<100 Word Musings in the Time of Corona
* Submissions to *
Others have said this but it is worth a reminder:
When you go out and see the empty streets, the empty stadiums, the empty train platforms,
don't say to yourself, "It looks like the end of the world."
What you're seeing is love in action.
What you're seeing, in that negative space, is how much we do care for each other,
for our elders, for immuno-compromised people we know or don’t know,
for people we will never meet.
People will lose jobs over this. Some will lose their businesses.
And some will lose their lives.
All the more reason to take a moment, when you're out on your walk,
or on your way to the store, or just watching the news,
to look into the emptiness and marvel at all of that love.
Let it fill you and sustain you.
It isn't the end of the world.
It is the most remarkable act of global solidarity we may ever witness.
We have been told to stay inside.
Instead of containment
It is an invitation
to explore the power of your Breath
the power of Yourself as an entity that stands
without the artificial accessories which
cobbled together create
what we knew formerly as
it's just you.
Maybe no job
Maybe no parties
Maybe no favorite restaurants to give you clout and likes and social currency
that once defined
the house we lived and moved around in.
It's just you.
You are the house.
That's all you've got.
Take a seat.
by C. Sullivan
Here is illustrated the eventuality of us jumping the fence to a green and healthy future with the sun shining down on a bright landscape.
I don't sleep anymore
On this night
I listen to the heat blow
and the windows twitch
I twitch too
conceding to foreign pulse
in foreign body
Fear stains on a tired mind
At least we still have bed
I crawl out of bed
And pad into the living room
(deemed the “fun room” in this time of sequester)
It’s still dark.
I roll out my mat,
proud of my early morning.
Experts say routine will save us.
I want to wake up with the sun
without news of death and disease
so I keep the overhead lights off.
Instead, I light two candles
One for me
One for you
As I sit in the dark there is no pandemic
Just the wood floor and the painted ceiling
The soft flicker
The earth begins to rumble
The walls move back and forth
Back and forth
I spring up and yelp.
An earthquake - 5.7 - sweeps beneath my feet.
I blow out my candles and get back in bed.
OKAY GOD, WE GET IT.
Purell for the People
by Aurora Kreyche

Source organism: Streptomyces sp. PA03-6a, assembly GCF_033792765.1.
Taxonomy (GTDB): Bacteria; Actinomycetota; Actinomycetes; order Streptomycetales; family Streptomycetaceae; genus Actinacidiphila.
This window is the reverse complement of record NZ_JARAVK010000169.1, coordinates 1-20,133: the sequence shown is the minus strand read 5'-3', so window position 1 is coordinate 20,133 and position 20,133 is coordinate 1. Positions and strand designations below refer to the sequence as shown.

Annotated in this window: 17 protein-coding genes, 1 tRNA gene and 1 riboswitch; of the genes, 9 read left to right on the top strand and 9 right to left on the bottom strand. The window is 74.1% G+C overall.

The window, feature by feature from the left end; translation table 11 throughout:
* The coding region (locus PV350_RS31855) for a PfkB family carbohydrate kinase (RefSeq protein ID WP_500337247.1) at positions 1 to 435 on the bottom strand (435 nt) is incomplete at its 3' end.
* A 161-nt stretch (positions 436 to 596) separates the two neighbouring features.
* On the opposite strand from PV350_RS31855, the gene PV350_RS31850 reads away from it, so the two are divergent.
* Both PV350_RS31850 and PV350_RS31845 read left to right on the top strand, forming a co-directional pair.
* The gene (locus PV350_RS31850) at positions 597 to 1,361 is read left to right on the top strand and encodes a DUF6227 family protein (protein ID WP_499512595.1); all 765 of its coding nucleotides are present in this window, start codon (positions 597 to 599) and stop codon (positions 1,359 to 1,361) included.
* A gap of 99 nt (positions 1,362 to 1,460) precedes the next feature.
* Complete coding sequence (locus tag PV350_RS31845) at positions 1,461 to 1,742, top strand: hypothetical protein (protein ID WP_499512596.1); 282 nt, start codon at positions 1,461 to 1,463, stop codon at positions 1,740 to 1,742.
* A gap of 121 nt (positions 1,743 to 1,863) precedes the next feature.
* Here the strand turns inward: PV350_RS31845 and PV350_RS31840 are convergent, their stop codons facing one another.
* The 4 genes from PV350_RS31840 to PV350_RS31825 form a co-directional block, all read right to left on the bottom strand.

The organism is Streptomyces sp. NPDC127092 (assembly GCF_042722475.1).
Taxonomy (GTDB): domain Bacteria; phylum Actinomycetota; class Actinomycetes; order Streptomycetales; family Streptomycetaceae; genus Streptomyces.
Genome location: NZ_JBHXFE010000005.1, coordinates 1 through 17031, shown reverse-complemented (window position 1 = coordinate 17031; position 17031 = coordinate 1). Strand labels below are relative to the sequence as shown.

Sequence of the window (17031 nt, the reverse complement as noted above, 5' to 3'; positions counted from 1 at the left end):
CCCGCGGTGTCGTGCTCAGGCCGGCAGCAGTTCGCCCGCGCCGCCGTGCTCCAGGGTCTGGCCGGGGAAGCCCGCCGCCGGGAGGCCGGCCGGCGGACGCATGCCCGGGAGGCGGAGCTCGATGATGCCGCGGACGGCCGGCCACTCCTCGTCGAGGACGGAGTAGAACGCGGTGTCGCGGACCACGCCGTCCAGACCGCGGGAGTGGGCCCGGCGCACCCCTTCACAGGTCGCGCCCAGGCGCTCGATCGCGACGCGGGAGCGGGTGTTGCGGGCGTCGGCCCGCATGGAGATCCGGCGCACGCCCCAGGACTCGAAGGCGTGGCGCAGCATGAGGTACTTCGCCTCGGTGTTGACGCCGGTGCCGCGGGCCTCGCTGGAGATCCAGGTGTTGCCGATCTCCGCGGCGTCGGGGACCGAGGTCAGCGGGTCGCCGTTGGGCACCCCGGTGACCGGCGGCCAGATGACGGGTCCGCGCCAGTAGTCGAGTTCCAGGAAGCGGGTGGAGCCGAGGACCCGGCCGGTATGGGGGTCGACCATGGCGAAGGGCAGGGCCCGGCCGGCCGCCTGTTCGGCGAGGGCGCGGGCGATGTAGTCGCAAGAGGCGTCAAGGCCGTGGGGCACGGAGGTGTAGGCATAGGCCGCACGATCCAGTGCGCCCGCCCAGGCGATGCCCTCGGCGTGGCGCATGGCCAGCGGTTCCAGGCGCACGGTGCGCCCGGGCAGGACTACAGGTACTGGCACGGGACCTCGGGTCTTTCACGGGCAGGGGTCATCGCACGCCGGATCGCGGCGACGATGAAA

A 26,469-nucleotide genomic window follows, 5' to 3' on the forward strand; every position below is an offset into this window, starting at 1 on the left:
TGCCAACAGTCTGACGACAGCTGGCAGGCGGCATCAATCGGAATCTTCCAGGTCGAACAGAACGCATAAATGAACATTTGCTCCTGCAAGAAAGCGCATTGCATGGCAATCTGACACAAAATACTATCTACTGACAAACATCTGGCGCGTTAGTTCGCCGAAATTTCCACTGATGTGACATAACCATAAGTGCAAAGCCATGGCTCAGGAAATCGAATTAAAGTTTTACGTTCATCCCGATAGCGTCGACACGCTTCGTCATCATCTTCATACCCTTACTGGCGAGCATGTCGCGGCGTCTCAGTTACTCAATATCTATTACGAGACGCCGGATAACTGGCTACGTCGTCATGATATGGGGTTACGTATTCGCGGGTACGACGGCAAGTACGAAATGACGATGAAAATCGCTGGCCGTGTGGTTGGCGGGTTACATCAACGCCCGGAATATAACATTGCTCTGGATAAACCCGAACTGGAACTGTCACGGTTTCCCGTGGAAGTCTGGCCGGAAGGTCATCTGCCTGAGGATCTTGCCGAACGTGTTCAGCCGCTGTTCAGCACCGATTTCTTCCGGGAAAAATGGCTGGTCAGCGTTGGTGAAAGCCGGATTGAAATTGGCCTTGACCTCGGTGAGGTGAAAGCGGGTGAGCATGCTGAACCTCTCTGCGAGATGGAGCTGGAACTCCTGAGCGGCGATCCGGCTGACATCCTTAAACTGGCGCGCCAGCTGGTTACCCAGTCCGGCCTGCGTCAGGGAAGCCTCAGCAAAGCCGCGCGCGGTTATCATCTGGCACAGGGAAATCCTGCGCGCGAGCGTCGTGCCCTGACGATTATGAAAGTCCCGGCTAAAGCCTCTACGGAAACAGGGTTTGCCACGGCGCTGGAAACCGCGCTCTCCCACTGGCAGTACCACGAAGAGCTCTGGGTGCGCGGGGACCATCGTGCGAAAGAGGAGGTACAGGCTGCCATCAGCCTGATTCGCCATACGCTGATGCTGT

When I was 6, I told my parents I would come home to take care of them when they got old. I left home at 15, and now they are 85 and 90 years old. I live 3,000 miles away. I am 100% terrified I will ever see them again.
a lesson on spontaneity (3-20-20)
It’s funny, I never used to make plans in advance. I’d judge my friends who would schedule a weekend getaway for September in January. But this year, I made plans for the whole thing.
Now I know
Never make plans too far in advance
Because everything can change in the space of a second.
Another dispatch from your quarantine to mine tells of a breakup that feels poorly timed. A man who wants to sequester himself from you for more reasons than one. A bit too much narrative cohesion, if you ask me. You walk outside, my heartsick friend, in the only place that people go for walks in that neighborhood nowadays, where strangers give nods of solidarity from afar. You secretly hope you might run into him. We’d still stand six feet away, you explain to me on the phone, but at least then I’d get to see him.
by A. Dasbach
Last night, I sat in my living room under my state’s shelter in place, with my women, and pieced together bits of paper and color concerning my life and of my mind. Grateful for all of this time to reflect, yes, but scared of the bounding consequences that made that be. America the great, the powerful, the ‘rich’; what will happen to you when we are through with this? If it feels like Big Brother is watching, it’s true, every action taken impacts all. But when has that not been the case? We, the women, have long understood that coalescing together is nature’s path. Only now we must lose hundreds to understand community at last.
by Peeping Tom
I have three windows in my kitchen. They are big and tall and if you are in the building next door - up a level or down a level - you can see in.
Windows go two ways, another thing to note.
Last week, I closed the blinds on these windows every night. I like my privacy. I don’t care to window peep on my neighbors.
This week I leave them open.
Windows go two ways, a nice thing to note.
Adjusting to Life
This is boring. Life is boring and scary. School has been cancelled, plans have been cancelled, our lives have been cancelled. I’m so bored. It’s annoying but it’s all I can think to say. Usually my life is rushed and full of activities but now that I have no structure I sit and think about how this will change the world and how it’s weird that I actually miss school. This is what it has come to. No one knows when this will end but I suppose I should start adjusting to my new life.
The Origins of Magical Realism
by La Vie en Prose